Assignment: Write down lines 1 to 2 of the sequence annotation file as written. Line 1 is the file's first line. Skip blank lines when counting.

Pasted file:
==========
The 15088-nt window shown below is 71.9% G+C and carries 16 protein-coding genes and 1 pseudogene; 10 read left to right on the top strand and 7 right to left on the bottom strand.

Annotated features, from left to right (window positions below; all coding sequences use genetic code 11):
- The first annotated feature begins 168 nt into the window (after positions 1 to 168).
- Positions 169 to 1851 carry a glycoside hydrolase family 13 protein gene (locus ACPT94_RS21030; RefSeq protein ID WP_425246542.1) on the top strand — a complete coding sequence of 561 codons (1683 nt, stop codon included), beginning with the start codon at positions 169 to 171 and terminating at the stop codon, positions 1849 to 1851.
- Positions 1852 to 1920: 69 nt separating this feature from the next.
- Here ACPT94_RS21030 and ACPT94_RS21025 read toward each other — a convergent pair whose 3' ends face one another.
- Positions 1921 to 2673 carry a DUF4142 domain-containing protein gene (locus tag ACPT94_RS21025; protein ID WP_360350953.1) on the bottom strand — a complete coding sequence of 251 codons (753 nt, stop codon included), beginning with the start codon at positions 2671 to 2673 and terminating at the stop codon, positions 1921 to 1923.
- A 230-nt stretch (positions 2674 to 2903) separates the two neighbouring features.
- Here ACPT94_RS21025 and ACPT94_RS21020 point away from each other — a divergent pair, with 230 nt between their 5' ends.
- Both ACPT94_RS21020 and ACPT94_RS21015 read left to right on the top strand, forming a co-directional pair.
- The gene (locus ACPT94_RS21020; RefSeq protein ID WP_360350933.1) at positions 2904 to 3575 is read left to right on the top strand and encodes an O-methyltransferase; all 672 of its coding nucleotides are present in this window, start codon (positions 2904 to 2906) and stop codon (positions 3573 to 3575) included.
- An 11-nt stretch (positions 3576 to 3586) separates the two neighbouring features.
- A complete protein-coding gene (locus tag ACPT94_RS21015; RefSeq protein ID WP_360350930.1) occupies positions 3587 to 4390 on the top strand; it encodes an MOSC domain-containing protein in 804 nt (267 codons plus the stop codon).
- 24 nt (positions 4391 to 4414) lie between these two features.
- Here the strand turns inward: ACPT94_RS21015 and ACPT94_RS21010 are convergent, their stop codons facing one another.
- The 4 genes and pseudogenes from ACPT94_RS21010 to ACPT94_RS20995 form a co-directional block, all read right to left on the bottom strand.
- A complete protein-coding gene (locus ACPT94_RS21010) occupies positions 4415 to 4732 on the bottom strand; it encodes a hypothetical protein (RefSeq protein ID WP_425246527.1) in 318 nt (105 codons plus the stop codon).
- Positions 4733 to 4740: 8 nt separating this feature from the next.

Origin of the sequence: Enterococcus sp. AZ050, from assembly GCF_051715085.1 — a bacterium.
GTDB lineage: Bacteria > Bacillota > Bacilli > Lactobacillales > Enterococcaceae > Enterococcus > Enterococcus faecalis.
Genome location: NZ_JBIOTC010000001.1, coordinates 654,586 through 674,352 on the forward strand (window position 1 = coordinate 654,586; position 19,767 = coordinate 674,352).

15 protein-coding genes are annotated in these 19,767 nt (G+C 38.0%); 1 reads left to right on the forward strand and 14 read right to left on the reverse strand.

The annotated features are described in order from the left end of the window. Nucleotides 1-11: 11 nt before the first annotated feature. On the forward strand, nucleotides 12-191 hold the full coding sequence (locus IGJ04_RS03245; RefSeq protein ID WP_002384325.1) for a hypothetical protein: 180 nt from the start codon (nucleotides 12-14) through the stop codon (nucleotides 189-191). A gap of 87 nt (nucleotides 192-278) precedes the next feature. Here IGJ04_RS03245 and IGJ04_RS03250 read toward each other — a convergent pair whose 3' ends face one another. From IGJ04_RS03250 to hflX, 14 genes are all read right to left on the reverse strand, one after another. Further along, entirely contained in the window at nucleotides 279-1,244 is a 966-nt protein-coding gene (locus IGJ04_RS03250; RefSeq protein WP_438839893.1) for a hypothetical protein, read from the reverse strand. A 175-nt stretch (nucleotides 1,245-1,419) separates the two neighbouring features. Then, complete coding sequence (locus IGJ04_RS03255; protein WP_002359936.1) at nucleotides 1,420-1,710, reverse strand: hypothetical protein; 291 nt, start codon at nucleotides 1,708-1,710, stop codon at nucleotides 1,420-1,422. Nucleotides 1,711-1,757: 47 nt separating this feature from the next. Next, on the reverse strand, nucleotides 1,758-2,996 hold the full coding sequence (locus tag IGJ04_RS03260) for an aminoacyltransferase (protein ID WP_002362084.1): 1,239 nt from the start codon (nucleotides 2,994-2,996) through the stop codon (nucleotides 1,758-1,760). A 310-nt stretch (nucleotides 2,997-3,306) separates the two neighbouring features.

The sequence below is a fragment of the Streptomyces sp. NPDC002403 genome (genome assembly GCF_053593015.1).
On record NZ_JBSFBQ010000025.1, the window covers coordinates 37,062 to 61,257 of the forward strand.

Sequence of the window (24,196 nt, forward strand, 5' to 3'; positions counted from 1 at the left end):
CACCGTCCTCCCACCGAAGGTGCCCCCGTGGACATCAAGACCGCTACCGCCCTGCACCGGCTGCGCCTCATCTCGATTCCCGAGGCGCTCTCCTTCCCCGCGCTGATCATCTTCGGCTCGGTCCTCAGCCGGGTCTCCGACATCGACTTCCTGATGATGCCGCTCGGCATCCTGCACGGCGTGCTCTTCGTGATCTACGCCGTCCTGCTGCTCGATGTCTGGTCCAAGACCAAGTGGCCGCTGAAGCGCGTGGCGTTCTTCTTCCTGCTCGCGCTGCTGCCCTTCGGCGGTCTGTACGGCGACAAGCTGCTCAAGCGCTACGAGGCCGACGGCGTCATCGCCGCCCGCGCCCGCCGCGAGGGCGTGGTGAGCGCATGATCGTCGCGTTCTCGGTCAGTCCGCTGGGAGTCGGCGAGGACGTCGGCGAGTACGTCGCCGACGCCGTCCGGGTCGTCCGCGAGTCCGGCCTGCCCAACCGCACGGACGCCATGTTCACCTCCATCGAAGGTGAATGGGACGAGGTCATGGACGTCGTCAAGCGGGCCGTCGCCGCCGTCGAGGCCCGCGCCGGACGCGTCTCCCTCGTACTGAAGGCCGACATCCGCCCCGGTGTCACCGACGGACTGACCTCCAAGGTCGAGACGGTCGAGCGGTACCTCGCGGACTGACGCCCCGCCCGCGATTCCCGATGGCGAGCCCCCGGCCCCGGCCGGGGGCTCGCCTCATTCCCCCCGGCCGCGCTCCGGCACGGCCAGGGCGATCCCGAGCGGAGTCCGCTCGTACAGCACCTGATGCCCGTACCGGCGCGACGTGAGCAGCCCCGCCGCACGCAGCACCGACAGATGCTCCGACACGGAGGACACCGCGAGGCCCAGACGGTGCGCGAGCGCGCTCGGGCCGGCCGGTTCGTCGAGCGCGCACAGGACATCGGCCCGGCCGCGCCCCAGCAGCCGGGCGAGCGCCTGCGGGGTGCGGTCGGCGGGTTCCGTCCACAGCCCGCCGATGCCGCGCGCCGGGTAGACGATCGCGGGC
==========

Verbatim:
The 15088-nt window shown below is 71.9% G+C and carries 16 protein-coding genes and 1 pseudogene; 10 read left to right on the top strand and 7 right to left on the bottom strand.

Annotated features, from left to right (window positions below; all coding sequences use genetic code 11):